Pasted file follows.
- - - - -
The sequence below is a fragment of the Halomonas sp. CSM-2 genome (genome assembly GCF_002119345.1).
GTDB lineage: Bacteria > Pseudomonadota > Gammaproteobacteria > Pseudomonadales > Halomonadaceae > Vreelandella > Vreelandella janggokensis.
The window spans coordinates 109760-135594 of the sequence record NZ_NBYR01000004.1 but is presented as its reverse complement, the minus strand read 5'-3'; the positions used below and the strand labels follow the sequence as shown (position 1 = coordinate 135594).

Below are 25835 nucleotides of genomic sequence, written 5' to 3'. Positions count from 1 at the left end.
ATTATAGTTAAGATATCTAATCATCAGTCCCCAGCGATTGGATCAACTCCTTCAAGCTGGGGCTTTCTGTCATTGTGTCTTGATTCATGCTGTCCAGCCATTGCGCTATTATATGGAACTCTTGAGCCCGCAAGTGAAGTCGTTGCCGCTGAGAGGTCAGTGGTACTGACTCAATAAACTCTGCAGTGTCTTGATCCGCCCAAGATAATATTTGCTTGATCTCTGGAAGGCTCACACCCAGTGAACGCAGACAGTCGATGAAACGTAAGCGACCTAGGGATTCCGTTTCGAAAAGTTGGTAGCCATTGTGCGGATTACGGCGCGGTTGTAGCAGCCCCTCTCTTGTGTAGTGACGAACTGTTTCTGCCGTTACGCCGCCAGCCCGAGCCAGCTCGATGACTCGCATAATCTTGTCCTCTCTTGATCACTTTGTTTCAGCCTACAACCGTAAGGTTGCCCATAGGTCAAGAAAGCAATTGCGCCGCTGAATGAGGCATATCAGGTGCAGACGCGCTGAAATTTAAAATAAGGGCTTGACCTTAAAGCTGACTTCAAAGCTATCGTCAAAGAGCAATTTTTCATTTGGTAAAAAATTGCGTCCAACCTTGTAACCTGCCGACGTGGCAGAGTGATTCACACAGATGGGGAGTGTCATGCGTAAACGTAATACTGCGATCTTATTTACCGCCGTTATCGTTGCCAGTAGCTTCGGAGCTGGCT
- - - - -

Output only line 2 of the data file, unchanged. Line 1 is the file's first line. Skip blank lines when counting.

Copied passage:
GTDB lineage: Bacteria > Pseudomonadota > Gammaproteobacteria > Pseudomonadales > Halomonadaceae > Vreelandella > Vreelandella janggokensis.